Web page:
• In England, the age-standardised proportion of people reporting very good health increased (from 45.0% in 2011, to 47.5% in 2021), whereas there were decreases in the proportion of people reporting good health (from 34.8% in 2011, to 34.2% in 2021), bad health (from 4.6% in 2011, to 4.1% in 2021) and very bad health (from 1.4% in 2011, to 1.2% in 2021).
  • The North East was the region in England with the highest proportion of people reporting very bad health, at 1.6% of the population.
  • In Wales, there were increases in the proportion of people who reported very good health (from 45.7% in 2011, to 46.6% in 2021) and good health (from 31.4% in 2011, to 32.5% in 2021), and decreases in the proportion of people who reported bad health (from 6.0% in 2011, to 5.1% in 2021) and very bad health (from 1.9% in 2011, to 1.6% in 2021).
  • In England, at the local authority level, the proportion of people reporting very good health ranged from 40.2% in Stoke on Trent to 58.0% in Kensington and Chelsea; Tower Hamlets had the highest proportion of people reporting both bad (7.0%) or very bad health (2.5%).
  • In Wales, the proportion of people reporting very good health ranged from 41.5% in Blaenau Gwent to 51.5% in Gwynedd; Merthyr Tydfil (2.4%) had the highest proportion of people describing their health as very bad, out of all local authorities in Wales, however, Merthyr Tydfil also had the largest decrease of people reporting very bad health (0.7 percentage point decrease, from 3.1% in 2011) of all local authorities in Wales.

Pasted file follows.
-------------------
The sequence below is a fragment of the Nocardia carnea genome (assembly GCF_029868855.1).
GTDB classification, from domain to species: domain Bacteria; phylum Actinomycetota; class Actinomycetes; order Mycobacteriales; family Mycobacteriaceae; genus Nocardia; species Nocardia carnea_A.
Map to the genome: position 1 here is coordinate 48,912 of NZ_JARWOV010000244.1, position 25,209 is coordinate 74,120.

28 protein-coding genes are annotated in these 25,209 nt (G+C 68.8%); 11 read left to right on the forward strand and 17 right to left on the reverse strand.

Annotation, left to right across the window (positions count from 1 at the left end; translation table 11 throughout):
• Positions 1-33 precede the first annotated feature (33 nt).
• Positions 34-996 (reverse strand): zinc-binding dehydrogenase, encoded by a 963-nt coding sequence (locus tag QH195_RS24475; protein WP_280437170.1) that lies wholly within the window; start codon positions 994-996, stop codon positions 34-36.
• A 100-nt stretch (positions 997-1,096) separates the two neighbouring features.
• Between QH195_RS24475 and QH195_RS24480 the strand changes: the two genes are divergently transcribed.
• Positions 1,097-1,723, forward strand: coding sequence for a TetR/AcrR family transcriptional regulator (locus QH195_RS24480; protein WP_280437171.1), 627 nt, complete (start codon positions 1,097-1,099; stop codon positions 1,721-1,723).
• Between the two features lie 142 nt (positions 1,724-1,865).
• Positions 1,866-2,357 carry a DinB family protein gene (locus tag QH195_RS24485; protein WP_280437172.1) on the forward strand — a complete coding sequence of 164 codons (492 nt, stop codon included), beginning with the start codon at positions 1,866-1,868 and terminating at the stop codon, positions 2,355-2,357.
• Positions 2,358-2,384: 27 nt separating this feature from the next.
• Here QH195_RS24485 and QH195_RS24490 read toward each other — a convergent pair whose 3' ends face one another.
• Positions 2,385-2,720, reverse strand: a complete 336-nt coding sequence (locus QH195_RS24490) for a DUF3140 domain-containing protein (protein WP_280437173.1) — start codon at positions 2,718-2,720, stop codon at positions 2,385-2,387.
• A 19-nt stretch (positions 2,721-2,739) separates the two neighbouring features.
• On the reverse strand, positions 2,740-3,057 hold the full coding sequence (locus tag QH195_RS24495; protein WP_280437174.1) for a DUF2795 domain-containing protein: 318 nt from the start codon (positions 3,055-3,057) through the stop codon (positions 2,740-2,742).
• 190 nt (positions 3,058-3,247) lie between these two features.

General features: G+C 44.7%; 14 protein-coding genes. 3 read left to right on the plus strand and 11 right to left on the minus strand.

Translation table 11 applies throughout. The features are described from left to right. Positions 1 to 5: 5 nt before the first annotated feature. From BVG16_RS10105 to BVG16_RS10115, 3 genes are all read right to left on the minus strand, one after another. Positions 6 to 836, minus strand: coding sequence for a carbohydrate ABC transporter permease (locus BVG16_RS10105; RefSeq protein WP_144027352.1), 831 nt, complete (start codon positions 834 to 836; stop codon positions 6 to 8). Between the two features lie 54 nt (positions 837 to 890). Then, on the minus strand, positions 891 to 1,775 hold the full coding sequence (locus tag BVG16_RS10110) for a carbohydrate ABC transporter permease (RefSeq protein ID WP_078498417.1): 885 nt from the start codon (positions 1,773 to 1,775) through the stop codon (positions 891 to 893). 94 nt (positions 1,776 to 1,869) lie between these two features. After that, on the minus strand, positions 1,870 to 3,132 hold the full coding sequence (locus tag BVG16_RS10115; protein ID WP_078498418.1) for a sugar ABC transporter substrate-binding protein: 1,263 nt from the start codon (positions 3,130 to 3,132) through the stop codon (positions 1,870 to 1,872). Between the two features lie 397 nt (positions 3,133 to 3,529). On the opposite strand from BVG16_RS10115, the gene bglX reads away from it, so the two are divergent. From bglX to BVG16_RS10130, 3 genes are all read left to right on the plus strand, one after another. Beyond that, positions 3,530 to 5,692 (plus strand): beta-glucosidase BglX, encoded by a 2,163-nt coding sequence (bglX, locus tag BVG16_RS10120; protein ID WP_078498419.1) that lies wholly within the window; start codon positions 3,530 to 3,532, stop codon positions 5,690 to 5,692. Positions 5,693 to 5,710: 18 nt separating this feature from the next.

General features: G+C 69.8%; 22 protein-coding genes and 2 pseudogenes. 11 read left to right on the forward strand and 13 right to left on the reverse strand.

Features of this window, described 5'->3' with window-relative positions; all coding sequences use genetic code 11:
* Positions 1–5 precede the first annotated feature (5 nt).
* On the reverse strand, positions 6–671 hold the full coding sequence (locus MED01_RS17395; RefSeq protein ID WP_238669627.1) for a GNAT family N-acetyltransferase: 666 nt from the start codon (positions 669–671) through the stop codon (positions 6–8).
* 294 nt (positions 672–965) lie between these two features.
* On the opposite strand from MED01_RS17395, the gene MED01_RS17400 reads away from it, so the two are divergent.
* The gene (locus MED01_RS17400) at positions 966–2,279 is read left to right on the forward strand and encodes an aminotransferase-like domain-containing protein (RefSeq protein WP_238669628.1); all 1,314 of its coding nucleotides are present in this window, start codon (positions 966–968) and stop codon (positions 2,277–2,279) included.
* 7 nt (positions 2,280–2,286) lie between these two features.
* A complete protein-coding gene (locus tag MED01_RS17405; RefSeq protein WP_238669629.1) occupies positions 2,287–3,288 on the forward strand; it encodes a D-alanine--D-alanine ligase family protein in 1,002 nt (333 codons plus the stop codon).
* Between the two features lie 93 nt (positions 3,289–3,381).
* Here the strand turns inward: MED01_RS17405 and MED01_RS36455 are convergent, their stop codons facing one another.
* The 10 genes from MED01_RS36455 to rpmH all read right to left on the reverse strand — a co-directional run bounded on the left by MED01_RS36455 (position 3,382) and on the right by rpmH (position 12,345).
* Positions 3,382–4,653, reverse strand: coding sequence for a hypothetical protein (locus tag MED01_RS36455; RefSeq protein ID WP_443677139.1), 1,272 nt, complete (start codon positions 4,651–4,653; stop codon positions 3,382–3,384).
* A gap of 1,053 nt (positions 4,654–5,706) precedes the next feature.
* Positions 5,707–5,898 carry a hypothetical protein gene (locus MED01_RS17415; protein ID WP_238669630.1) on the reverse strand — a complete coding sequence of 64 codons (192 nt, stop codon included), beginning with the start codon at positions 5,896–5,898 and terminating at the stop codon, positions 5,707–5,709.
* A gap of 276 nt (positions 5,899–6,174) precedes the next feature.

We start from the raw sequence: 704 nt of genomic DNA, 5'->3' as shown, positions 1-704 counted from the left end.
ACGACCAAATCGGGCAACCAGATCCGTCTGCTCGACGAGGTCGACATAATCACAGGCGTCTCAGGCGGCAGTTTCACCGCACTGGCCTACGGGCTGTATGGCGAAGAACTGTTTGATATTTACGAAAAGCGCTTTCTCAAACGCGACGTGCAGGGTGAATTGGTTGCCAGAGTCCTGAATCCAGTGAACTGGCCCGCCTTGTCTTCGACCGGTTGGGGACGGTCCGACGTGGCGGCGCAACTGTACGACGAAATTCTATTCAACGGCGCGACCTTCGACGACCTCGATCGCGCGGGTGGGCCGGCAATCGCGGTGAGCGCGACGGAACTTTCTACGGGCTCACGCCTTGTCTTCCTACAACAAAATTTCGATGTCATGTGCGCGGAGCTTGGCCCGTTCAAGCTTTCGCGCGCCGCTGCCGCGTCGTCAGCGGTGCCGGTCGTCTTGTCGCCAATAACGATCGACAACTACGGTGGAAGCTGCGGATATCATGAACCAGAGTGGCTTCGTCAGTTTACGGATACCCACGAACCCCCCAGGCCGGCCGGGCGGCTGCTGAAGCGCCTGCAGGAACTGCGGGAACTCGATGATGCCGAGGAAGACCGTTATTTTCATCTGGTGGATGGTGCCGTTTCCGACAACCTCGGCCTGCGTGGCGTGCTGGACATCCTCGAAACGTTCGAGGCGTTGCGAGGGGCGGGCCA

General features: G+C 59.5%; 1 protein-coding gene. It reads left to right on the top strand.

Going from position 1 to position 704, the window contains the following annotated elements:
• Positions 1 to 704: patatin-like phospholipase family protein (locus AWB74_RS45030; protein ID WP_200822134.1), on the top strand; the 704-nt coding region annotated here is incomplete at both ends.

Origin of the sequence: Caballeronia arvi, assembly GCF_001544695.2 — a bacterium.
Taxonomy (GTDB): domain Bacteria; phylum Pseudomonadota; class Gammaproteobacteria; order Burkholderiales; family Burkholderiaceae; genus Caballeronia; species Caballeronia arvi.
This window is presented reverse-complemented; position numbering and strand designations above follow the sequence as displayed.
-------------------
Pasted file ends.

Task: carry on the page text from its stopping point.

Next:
Disability – main findings

To identify disability in England and Wales, we asked people “Do you have any physical or mental health conditions or illnesses lasting or expected to last 12 months or more?”. If they answered yes, a further question “Do any of your conditions or illnesses reduce your ability to carry out day-to-day activities?” was presented.

  • In England, in 2021, a smaller age-standardised proportion but larger number of people were disabled (17.7%, 9.8 million), compared with 2011 (19.3%, 9.4 million).
  • In Wales, in 2021, a smaller proportion and a smaller number of people were disabled (21.1%, 670,000), compared with 2011 (23.4%, 696,000).
  • The English region with the highest proportion of disabled people was the North East (21.2%, 567,000).
  • Out of all local authorities across England and Wales, Blackpool (24.7%), Blaenau Gwent (24.6%) and Neath Port Talbot (24.6%) had the highest proportions of disabled people.